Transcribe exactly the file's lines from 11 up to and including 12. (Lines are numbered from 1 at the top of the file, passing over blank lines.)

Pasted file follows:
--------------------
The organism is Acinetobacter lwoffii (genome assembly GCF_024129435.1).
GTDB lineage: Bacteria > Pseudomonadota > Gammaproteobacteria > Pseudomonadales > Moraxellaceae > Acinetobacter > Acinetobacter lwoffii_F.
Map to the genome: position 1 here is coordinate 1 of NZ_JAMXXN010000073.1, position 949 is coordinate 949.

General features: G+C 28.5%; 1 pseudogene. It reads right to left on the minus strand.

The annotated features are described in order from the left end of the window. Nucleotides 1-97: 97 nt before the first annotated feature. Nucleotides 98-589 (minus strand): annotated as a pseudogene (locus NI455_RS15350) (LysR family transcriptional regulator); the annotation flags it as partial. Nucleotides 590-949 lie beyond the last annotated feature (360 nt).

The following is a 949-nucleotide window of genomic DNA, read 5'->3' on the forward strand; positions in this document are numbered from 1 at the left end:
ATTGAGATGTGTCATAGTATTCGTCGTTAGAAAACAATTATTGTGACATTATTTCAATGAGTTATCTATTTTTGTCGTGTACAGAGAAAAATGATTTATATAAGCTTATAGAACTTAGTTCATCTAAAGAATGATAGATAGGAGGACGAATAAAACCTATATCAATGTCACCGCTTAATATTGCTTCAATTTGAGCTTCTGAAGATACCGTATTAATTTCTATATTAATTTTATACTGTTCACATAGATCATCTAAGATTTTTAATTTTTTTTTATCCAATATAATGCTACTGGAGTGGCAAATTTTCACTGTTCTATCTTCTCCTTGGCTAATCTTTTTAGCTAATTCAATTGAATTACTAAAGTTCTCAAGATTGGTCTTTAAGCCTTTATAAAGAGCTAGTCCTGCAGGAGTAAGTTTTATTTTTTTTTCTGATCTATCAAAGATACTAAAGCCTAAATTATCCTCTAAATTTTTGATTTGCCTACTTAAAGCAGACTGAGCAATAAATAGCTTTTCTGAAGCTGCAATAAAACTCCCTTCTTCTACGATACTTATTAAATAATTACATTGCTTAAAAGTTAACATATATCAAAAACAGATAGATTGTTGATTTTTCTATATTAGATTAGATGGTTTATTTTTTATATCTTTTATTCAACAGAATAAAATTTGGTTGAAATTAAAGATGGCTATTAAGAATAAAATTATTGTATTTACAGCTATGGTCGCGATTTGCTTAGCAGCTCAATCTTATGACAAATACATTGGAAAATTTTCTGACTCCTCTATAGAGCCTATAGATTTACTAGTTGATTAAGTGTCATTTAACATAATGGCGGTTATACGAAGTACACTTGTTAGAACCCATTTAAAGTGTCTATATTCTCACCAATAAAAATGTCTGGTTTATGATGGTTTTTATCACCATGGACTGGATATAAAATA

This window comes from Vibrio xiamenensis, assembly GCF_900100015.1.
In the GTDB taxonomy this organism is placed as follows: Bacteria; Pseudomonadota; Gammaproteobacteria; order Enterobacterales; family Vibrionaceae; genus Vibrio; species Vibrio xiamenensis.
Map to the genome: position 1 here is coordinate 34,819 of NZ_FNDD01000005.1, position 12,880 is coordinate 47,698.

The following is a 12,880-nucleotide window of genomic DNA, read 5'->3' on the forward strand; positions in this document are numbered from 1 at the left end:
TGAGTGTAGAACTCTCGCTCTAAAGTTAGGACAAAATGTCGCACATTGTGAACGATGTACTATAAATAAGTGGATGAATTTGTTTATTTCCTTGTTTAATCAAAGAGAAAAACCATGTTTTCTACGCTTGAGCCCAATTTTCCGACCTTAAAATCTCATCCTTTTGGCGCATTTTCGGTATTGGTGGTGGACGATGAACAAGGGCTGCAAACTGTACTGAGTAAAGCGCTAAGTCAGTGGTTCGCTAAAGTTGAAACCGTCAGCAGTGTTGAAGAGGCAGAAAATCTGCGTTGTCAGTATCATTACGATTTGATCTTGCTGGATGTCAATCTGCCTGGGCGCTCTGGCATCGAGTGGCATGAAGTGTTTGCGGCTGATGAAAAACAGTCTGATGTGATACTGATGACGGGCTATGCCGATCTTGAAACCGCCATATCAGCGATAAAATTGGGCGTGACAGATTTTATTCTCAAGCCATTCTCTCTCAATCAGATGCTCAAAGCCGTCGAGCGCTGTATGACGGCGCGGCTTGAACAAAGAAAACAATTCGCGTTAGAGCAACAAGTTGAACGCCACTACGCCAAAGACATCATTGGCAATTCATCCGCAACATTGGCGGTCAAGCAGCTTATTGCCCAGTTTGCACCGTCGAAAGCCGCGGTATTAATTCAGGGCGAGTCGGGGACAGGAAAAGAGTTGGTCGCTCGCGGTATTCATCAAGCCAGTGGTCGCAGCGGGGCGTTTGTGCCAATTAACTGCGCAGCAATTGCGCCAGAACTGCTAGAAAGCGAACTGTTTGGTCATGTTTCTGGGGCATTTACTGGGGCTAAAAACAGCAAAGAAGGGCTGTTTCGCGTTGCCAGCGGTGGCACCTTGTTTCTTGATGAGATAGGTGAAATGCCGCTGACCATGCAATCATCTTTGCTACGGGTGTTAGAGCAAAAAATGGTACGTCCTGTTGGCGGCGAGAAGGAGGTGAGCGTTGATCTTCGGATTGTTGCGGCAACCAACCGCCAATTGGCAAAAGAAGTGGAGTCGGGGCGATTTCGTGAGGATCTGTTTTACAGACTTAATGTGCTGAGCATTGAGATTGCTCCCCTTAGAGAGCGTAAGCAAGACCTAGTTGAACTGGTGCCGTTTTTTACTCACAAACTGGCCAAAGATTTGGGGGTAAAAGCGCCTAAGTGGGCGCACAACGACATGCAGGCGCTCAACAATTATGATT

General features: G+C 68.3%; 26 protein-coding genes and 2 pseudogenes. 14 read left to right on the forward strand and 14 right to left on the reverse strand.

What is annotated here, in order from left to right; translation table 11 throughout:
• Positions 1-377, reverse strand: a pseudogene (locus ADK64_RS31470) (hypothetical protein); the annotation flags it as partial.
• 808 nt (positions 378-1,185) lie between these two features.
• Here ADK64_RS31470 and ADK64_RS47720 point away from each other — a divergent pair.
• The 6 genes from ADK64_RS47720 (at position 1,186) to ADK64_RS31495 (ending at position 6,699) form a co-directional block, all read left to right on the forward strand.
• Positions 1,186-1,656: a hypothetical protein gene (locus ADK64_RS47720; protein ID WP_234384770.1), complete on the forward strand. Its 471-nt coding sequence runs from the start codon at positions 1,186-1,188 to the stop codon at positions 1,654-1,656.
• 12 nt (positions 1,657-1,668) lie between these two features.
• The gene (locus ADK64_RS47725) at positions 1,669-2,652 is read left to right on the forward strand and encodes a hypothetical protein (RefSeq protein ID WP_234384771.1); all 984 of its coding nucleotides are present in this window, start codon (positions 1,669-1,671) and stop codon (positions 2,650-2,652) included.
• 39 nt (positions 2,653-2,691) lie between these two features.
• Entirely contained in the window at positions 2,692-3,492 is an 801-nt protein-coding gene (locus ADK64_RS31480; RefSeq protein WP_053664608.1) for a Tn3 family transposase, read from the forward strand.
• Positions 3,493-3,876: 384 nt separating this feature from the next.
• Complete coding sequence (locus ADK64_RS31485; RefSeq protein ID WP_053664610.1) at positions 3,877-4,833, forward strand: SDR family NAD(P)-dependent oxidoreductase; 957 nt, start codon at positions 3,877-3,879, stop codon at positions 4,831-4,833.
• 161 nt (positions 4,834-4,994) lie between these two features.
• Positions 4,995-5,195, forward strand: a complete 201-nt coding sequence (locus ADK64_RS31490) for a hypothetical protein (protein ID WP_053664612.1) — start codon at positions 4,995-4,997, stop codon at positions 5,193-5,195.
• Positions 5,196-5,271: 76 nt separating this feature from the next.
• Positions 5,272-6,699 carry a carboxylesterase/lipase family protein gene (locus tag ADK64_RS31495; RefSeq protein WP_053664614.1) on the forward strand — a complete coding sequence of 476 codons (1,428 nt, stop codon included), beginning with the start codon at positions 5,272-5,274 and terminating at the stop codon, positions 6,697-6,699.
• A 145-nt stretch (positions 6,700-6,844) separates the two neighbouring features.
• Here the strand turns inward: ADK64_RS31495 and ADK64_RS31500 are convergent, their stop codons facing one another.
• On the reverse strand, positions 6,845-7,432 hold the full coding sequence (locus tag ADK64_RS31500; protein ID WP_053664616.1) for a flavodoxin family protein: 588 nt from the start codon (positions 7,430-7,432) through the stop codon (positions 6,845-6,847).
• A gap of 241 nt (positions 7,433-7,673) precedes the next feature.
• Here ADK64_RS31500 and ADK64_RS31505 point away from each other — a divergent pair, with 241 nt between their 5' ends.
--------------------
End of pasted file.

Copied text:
The following is a 12,880-nucleotide window of genomic DNA, read 5'->3' on the forward strand; positions in this document are numbered from 1 at the left end:
TGAGTGTAGAACTCTCGCTCTAAAGTTAGGACAAAATGTCGCACATTGTGAACGATGTACTATAAATAAGTGGATGAATTTGTTTATTTCCTTGTTTAATCAAAGAGAAAAACCATGTTTTCTACGCTTGAGCCCAATTTTCCGACCTTAAAATCTCATCCTTTTGGCGCATTTTCGGTATTGGTGGTGGACGATGAACAAGGGCTGCAAACTGTACTGAGTAAAGCGCTAAGTCAGTGGTTCGCTAAAGTTGAAACCGTCAGCAGTGTTGAAGAGGCAGAAAATCTGCGTTGTCAGTATCATTACGATTTGATCTTGCTGGATGTCAATCTGCCTGGGCGCTCTGGCATCGAGTGGCATGAAGTGTTTGCGGCTGATGAAAAACAGTCTGATGTGATACTGATGACGGGCTATGCCGATCTTGAAACCGCCATATCAGCGATAAAATTGGGCGTGACAGATTTTATTCTCAAGCCATTCTCTCTCAATCAGATGCTCAAAGCCGTCGAGCGCTGTATGACGGCGCGGCTTGAACAAAGAAAACAATTCGCGTTAGAGCAACAAGTTGAACGCCACTACGCCAAAGACATCATTGGCAATTCATCCGCAACATTGGCGGTCAAGCAGCTTATTGCCCAGTTTGCACCGTCGAAAGCCGCGGTATTAATTCAGGGCGAGTCGGGGACAGGAAAAGAGTTGGTCGCTCGCGGTATTCATCAAGCCAGTGGTCGCAGCGGGGCGTTTGTGCCAATTAACTGCGCAGCAATTGCGCCAGAACTGCTAGAAAGCGAACTGTTTGGTCATGTTTCTGGGGCATTTACTGGGGCTAAAAACAGCAAAGAAGGGCTGTTTCGCGTTGCCAGCGGTGGCACCTTGTTTCTTGATGAGATAGGTGAAATGCCGCTGACCATGCAATCATCTTTGCTACGGGTGTTAGAGCAAAAAATGGTACGTCCTGTTGGCGGCGAGAAGGAGGTGAGCGTTGATCTTCGGATTGTTGCGGCAACCAACCGCCAATTGGCAAAAGAAGTGGAGTCGGGGCGATTTCGTGAGGATCTGTTTTACAGACTTAATGTGCTGAGCATTGAGATTGCTCCCCTTAGAGAGCGTAAGCAAGACCTAGTTGAACTGGTGCCGTTTTTTACTCACAAACTGGCCAAAGATTTGGGGGTAAAAGCGCCTAAGTGGGCGCACAACGACATGCAGGCGCTCAACAATTATGATT